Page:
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25 Changes in drug-related fatal overdoses following passage of senate bill 437 in west virginia, 2001 ‘“ 2014: heterogeneous effects by type and combination of opioids
  1. Kelly K Gurka1,
  2. Hui Hu1,
  3. Herbert I Linn2,
  4. Gary L Thompson3,
  5. Daniel M Christy4
  1. 1US The University of Florida
  2. 2US WVU Injury Control Research Centre
  3. 3US State Registrar, Assistant Director of the West Virginia Health Statistics Centre
  4. 4US Director, West Virginia Health Statistics Centre


Purpose In response to the opioid epidemic, West Virginia (WV) passed Senate Bill 437 (SB437). This omnibus legislation included measures related to the definition and governance of chronic pain clinics, continuing education requirements related to opioid prescribing, and changes to the prescription drug monitoring program. This analysis assesses the impact of SB437 on opioid-related mortality in WV.

Methods All-manner, drug-related resident deaths occurring in WV 2001–2015 and mid-year population estimates from the US Census, were utilised. An interrupted time series analysis compared monthly drug-related mortality rates by type [prescription and/or illicit (heroin and all fentanyl) opioids and non-opioid drugs], pre- and post-enactment of SB437 (June 2012). Level- and slope-change models were fit using segmented quasi-Poisson regression, controlling for seasonal effects.

Results Prior to SB437, the mean number of monthly opioid-related deaths was 27.8 (1.52 deaths per 100,000), with an average monthly increase of 1%. When SB437 was enacted, a significant step decrease in any-prescription-opioid-related mortality (RR=0.69, 95% CI: 0.62, 0.76) occurred, while no step change was observed for any-illicit-opioid-related mortality (RR=1.04, 95% CI: 0.83, 1.30). The annual increase in any-prescription-opioid-related mortality ceased after SB437 (pre-implementation RR=1.12, 95% CI: 1.10, 1.13; post-implementation RR=1.04, 95% CI: 0.99, 1.09); whereas, the annual increase in any-illicit-opioid-related mortality became larger (pre-implementation RR=1.11, 95% CI: 1.09, 1.14; post-implementation RR=1.38, 95% CI: 1.28, 1.48). No step (RR=1.01, 95% CI: 0.99, 1.03) or trend changes (RR=1.01, 95% CI: 0.84, 1.21) were observed for non-opioid-drug-related mortality.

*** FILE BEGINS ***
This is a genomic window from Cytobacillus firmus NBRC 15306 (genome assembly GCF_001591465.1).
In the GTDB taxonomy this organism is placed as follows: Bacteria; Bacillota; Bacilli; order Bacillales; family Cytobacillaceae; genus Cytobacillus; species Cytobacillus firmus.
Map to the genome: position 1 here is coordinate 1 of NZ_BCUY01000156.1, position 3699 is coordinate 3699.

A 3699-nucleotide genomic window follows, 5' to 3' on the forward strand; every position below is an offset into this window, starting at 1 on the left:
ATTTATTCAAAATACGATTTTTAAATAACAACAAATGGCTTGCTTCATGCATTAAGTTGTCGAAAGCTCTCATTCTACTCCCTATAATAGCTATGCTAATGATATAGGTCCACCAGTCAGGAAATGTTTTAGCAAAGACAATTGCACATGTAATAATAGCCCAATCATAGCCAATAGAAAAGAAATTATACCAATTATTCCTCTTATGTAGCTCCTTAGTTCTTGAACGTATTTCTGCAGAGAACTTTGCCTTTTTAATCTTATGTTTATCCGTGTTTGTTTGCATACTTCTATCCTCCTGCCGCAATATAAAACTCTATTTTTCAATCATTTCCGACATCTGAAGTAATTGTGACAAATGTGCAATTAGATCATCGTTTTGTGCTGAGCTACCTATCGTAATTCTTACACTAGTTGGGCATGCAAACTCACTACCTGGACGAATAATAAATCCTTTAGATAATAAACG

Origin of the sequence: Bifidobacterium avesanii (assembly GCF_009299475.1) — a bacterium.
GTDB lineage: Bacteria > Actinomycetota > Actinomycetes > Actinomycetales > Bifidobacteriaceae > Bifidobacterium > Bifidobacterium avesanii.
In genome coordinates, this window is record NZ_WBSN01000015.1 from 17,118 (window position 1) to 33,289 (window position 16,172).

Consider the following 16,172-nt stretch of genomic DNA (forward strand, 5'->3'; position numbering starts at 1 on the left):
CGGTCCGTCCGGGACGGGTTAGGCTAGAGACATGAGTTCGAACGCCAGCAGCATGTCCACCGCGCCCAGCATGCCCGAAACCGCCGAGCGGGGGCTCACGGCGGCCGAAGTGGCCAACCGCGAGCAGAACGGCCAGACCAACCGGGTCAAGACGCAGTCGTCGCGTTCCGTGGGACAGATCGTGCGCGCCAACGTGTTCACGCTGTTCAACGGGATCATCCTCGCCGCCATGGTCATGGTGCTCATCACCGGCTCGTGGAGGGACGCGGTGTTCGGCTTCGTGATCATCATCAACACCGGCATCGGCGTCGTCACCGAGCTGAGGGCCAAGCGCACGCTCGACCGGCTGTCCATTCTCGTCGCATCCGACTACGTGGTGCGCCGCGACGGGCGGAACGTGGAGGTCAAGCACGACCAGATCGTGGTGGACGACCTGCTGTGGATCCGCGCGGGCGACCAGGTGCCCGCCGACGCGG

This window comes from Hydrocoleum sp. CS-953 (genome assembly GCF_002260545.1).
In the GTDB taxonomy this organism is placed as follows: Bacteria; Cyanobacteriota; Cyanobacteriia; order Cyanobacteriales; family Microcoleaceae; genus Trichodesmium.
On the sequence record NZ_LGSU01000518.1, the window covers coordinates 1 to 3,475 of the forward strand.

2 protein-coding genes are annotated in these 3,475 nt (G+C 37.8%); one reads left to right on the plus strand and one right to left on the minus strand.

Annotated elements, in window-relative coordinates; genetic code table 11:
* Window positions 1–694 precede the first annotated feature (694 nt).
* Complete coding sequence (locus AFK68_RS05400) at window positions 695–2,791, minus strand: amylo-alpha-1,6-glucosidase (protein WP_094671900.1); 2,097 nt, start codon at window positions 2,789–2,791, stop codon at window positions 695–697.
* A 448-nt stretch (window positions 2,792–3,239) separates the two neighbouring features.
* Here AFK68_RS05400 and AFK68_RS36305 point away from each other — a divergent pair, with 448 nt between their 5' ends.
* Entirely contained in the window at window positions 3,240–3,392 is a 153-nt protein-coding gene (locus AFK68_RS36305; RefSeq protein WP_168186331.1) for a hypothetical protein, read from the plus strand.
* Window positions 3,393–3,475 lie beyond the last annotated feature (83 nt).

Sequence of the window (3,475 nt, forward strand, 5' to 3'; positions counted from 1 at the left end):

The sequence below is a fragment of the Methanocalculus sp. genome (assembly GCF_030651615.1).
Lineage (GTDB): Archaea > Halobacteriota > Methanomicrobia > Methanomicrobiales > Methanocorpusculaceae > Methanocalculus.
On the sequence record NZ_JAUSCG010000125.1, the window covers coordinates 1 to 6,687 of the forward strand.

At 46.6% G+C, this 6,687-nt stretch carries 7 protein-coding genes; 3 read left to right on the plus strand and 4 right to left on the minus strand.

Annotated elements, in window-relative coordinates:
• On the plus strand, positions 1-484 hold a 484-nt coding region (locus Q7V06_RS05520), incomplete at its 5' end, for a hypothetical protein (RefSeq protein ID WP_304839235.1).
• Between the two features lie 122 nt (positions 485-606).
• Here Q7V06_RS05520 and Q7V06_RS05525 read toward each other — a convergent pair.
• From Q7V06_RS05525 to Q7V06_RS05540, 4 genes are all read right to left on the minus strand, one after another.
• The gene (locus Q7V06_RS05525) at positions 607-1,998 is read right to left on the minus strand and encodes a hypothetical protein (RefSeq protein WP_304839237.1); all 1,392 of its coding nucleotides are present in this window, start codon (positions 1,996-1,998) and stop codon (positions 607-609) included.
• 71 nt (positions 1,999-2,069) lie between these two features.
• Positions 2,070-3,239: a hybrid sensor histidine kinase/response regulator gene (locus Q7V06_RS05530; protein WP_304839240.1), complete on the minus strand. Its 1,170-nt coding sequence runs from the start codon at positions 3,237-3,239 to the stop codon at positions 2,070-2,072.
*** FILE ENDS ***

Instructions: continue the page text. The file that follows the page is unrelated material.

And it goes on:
Conclusions These findings suggest SB437 impacted opioid-related mortality, though differently by opioid type. While prescription-opioid-related mortality declined and levelled off after SB437 (rather than exhibiting sustained decline), illicit-opioid-related mortality accelerated.

Significance The shift in the type of opioid sustaining the increase in mortality suggests different approaches ‘“ from those applied to prescription opioids ‘“ are needed to mitigate risk of fatal opioid overdose.

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